I just finished a 5 part series on my YouTube channel about situational awareness. Here’s the playlist if you’d like to take a look:
Situational awareness is talked about so often but still few even know what it is or why it’s even important.
Essentially, situational awareness is simply being aware of what’s going on around us so that we can see things coming and take action, preferably before it even happens.
Being situationally aware is basically being mindset of exactly what’s going on in the moment. You’re not thinking about all the chores you have to do, you’re not thinking about the argument you just had; you’re completely focused and in the moment, observing the world around you.
Situational awareness should be practiced everywhere, not just in urban environments. It should be practiced when you’re out hiking, at home and even at friends homes. Being aware of what’s going on around us keeps us safe and allows us to be ready to take action should we need to.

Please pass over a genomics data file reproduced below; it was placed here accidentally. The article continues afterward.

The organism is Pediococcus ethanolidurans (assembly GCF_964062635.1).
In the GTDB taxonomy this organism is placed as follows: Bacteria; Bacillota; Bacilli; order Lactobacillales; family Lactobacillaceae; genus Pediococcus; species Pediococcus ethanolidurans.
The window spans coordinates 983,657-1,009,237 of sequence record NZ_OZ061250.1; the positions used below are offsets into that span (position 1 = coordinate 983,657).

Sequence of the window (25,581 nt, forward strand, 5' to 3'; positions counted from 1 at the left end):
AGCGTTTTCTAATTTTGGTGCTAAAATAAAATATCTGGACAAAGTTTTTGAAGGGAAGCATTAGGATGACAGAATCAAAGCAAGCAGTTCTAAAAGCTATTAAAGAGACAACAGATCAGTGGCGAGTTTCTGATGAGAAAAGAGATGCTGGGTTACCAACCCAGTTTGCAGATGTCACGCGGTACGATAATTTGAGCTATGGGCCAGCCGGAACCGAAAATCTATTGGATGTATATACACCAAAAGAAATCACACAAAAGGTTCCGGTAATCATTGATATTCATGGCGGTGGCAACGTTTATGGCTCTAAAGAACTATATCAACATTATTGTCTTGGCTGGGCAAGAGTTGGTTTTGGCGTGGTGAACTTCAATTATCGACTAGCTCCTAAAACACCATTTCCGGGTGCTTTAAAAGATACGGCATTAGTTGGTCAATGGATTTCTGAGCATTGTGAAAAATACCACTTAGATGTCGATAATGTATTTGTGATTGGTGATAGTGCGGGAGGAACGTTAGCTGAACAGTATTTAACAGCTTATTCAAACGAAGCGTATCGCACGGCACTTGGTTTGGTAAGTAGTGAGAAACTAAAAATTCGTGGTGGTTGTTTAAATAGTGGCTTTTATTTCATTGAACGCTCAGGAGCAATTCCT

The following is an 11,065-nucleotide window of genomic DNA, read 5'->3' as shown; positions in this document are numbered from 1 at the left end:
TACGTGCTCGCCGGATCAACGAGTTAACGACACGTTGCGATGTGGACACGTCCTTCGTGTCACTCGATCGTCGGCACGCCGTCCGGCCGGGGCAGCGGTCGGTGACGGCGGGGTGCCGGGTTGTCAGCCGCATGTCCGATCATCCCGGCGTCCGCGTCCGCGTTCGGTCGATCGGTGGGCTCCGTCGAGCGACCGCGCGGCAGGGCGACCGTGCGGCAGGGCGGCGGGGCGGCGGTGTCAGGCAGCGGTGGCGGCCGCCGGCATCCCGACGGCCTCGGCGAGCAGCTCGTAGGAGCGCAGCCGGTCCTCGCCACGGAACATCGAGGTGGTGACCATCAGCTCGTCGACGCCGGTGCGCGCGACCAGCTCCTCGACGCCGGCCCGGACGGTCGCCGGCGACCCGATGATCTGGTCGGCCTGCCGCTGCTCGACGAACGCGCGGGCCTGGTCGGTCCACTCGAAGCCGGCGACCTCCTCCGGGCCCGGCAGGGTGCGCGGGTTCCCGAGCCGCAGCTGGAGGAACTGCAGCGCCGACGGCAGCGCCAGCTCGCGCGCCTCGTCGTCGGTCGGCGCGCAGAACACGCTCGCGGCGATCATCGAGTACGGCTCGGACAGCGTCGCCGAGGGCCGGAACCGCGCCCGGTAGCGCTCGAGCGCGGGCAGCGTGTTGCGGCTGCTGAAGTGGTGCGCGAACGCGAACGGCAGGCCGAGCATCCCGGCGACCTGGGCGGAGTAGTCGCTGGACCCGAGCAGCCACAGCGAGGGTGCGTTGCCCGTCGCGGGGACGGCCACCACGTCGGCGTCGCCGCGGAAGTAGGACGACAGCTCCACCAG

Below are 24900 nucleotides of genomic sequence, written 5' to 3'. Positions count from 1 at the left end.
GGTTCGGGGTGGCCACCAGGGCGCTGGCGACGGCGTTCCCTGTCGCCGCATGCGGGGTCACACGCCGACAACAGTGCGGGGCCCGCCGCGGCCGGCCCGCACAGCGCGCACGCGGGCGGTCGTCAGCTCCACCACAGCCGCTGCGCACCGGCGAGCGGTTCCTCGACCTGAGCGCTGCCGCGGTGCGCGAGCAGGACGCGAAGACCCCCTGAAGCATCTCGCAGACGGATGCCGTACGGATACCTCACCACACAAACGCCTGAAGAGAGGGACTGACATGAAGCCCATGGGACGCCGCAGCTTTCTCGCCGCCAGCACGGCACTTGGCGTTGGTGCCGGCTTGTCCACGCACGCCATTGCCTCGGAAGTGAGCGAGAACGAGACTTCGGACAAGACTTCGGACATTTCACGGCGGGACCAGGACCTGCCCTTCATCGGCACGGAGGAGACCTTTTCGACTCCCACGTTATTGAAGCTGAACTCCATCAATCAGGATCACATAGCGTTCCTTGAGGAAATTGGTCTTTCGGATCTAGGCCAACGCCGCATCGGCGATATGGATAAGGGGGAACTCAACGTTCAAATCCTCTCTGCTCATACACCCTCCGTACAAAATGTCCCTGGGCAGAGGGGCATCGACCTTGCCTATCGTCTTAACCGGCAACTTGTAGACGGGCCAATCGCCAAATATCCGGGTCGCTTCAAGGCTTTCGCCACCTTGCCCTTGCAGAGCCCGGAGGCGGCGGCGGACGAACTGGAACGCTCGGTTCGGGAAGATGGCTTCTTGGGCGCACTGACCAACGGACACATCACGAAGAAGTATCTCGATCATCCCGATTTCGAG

Here are 10 ways that we can practice situational awareness everyday:
One of the best ways to understand people is to watch people! Not in a creepy way, of course. Spend a few minutes a day to observe the people around you. Look at how they walk, what they’re wearing, how they’re expressing themselves through nonverbal movement and so on. Watch how people act and react. You’ll discover a lot about people, and most likely about yourself, as well, just by watching people.
Practice being ‘in the moment’. Notice the sights, smells, sounds and everything in between. When you’re truly mindful of your surroundings, all of your senses are engaged. You hear everything, you notice small changes, you are fully engaged with the world around you, thus you’re able to act or react a lot quicker if anything were to happen.